creativity · life · poetry · spirituality · writing

Blowing Off The Dust

Flagrant this disregard,
this blatant indifference

I have come before you
broken and desperate

and been received with
loving compassion, openness.

“It was not I who abandoned you” –
the words still echo in my heart.

In shame, I hang head, vow
to prepare my spiritual bowl

to resurrect a prayerful practice
to know once again the light,

the life that fulfills when
self is offered up as instrument.

(Ragtag community has offered the word “flagrant” as prompt today.  I have been carrying around scraps of ideas for Reena’s Exploration challenge – featured image.  This poem emerged.  I do not consider myself affiliated with a specific religious body, but I do consider myself a woman of deep spiritual faith.)

poetry · recovery · spirituality

Walking Meditation

Under the umbrella
of green-leafed branches,
I pray for insight, for healing

With the river to guide me,
I walk, mindful of nature,
listening, heart open

As I breathe, I acknowledge
limitlessness of sky, life-sustaining
forces of earth, sacred steps

I sacrifice this separateness
to honour the whole, make room
for spirit, numinous connection.

creativity · culture · dreams · poetry · spirituality

Dreamers

While babes slumber,
calm, unconscious,
dreamers manifest

Goddess power –
pray for their ill,
harness a creator

an ancient dwelling
(ignore the presence
of trios – ascension

a slow plod) – choose
to honour the arrival
of beauty’s essence

the light of healing,
creativity expressed,
illuminators, artists

Grace encompassing
compassion, nocturnal
inspiration honouring

the aged, the ailing,
all beloveds, respect
for this blessed life.

(Image: Pinterest)

adversity · disability · life · poetry · spirituality

Application Submitted

Eager, I am, but limited,
somehow stuck in the past,
revisiting old disruptions –
as unmanageable as before –
Why do I seek validation there?

Vow to write a solution –
end up re-committing –
am I growing extra skin?
naiveté blocks me –
am fascinated with fame

Want to believe I am magical,
possess gifts that inspire, but
I am no more than a circus act,
possess the skills to mesmerize
only the young, uneducated

lack the resilience to adhere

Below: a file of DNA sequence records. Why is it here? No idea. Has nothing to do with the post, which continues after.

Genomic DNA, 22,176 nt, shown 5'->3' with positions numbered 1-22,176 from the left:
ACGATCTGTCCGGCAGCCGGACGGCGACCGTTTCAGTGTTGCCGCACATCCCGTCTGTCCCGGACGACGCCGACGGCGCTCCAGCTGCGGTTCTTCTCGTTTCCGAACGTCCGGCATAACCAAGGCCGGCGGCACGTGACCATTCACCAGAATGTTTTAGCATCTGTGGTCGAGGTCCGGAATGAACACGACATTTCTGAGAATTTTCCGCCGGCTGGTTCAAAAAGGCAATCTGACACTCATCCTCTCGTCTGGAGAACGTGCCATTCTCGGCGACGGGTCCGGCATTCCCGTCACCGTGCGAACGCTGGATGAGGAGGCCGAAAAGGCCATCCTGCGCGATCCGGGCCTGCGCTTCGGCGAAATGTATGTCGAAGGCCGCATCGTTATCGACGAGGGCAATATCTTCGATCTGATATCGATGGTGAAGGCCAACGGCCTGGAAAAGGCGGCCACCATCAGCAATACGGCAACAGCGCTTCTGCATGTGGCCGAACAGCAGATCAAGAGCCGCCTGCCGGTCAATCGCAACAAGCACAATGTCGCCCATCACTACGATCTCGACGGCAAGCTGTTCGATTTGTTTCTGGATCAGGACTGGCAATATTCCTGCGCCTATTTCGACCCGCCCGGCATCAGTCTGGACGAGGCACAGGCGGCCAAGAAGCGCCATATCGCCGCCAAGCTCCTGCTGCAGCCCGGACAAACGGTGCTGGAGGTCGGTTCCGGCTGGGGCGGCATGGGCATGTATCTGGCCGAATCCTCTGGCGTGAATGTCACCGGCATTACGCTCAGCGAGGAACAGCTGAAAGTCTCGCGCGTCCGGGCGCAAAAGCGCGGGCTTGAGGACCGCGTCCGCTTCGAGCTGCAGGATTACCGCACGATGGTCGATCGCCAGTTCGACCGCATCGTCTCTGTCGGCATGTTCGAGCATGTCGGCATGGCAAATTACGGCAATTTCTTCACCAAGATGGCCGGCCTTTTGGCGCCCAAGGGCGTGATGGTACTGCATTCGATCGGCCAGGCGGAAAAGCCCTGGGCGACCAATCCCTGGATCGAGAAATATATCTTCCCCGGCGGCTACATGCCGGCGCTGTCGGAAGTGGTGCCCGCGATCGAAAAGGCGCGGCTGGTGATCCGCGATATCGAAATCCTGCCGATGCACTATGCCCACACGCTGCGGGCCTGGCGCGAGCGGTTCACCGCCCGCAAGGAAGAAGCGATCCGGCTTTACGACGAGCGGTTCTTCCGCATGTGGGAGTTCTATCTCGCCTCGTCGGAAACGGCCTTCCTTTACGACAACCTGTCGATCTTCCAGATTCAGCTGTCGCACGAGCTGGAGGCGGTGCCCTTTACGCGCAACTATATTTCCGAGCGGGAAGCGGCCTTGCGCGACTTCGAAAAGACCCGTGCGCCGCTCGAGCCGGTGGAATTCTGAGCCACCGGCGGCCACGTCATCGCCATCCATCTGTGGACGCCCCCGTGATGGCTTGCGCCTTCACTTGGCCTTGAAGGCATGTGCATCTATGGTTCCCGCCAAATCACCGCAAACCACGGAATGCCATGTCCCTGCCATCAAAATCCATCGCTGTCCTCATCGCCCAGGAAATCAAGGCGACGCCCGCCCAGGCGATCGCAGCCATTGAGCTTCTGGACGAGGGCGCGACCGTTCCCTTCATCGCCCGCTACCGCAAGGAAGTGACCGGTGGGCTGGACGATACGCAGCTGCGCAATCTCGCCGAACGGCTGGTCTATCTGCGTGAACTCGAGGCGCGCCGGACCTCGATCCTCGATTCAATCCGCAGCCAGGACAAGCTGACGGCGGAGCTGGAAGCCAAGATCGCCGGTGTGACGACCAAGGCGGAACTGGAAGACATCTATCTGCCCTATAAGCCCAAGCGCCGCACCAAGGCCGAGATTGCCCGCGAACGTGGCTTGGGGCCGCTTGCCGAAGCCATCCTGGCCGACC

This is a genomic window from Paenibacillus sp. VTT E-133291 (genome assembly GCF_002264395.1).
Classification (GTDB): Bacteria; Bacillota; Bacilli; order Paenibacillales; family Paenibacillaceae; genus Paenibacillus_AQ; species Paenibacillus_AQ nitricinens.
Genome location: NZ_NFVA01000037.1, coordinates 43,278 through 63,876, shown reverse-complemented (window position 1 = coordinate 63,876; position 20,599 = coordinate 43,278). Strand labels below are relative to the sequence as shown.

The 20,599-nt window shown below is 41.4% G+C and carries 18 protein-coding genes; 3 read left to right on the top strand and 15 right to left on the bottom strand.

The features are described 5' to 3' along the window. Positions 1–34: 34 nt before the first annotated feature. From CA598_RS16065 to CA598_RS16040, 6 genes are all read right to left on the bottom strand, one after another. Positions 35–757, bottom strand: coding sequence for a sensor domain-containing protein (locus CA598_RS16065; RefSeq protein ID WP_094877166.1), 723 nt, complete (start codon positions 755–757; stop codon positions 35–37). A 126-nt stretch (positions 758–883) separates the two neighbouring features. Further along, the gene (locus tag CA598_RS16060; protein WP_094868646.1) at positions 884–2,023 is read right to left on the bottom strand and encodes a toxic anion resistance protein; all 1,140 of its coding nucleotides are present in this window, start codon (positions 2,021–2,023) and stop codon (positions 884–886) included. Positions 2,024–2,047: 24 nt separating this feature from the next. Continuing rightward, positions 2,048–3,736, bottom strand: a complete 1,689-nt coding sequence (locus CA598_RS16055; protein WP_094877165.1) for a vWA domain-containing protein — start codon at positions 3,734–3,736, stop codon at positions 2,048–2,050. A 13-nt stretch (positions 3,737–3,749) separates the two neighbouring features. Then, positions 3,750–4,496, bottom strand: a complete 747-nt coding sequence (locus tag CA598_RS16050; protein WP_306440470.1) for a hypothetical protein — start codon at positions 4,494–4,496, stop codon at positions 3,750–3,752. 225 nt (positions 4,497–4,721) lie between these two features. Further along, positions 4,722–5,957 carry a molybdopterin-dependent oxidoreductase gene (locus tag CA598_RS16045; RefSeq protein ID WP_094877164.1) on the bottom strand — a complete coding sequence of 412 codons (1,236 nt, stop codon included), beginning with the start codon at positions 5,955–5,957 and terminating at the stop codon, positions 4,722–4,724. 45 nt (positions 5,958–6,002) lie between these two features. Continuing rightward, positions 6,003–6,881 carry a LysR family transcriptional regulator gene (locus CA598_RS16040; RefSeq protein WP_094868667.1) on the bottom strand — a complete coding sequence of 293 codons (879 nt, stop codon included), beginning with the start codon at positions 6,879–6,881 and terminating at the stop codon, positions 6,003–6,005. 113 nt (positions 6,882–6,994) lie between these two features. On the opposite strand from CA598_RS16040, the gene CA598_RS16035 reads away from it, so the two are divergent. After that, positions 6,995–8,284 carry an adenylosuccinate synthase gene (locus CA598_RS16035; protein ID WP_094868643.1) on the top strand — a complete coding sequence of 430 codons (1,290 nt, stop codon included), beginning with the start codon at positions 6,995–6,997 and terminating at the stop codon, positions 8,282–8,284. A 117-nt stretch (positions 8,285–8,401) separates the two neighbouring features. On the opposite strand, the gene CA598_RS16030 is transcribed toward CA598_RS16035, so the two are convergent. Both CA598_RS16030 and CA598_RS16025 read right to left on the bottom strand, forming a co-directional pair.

to protocols, abide rules –
destined to repeat mistakes,
easily persuaded to take on
the guise of others – no matter

how poor the fit – will don
unsupported risks, expose
insecurities – for sufficient
flattery – have no boundaries
to counter this need to belong

I am principled, but socially
awkward, have prayed to
a higher power, proposed
promotion – need approval
to make this fractured life work.

(Image: bellapetite.com)

 

Family · Grandparenting · life · relationships

Welcoming New Life

The world awaits, Little One.
While you slumber in your
watery cocoon, loving arms
ache to hold you, adoring eyes
long to behold your perfection.

You are a miracle, Baby Child.
The mother, whose body
has sustained you, craves
to smell your newborn essence;
a father is bursting with pride.

Fear not the process, Sweetness;
darkness will give over to light
and the chaos will subside, and
your lungs will embrace the air,
and you will find your voice.

You are promise, Darling Girl.
You are past, present, future;
revival of hope; an angel.
Hearts are ready to receive you,
and the meaning you bring to life.

Have faith, Precious Baby,
that this journey you embark upon
will be filled with love, and comfort
and support, and that the gift
of your being is a blessed thing.

Come home to us, Beloved.
So many are praying for
your safe passage, and I,
for one, already hold you dear,
my darling granddaughter.

 

creativity · Family · life · memoir · spirituality

Believe It To See It

The town I grew up in has a large park which borders a river.  I have many fond memories associated with this place, and when life gets too challenging, I return to the park to renew myself.

After my second marriage ended, I took to walking the park daily.

“Are you finding your inner peace?”  my then ten-year-old son asked me one day.

“Something like that,” I responded.  “Would you like to join me?”

He said he would.

I had a ritual that I followed on those walks.  I would start at the base of a big old tree, whose trunk leaned out over the water.  Under the umbrella of green-leafed branches, I would say a prayer to the seven directions, each day asking for healing and insight to guide me.  John joined in with me.  Then we walked, mindfully aware of nature around us.  We kept conversation to a minimum, honouring the sacredness of the moment.

Half way around the park, we stopped to sit on a park bench facing the water.  Here, I guided to John to breathe consciously, releasing any tension.  Directing him to expand his awareness, I suggested that if he could let go of his own boundaries, he could feel at one with nature.

“What does that mean, Mom?”  he asked.

“Let yourself feel that we are a part of everything.  Let the breeze flow through you.  When the birds sing, feel it vibrate within you.”

He fell silent.  Then, “Mom, if people did this all the time, we wouldn’t need anger.”

“It certainly helps to manage it; it’s true.”

We walked a little further, John lost in thought.

“I don’t know how to say this,”  he began.  “But do you know how people say you have to see it to believe it?”

“Yes?”

“What if it’s the other way around?”

“What do you mean?”

“What if the truth is that you have to believe it before you see it?”

“Do you think that is the truth?”

“Yes, I do.  I think there is a lot out there to discover, but most people can’t see it because they don’t believe.”

“I think you are probably right about that.”

My son, the philosopher.

(Image from: misshauntedmoonlight.blogspot.com)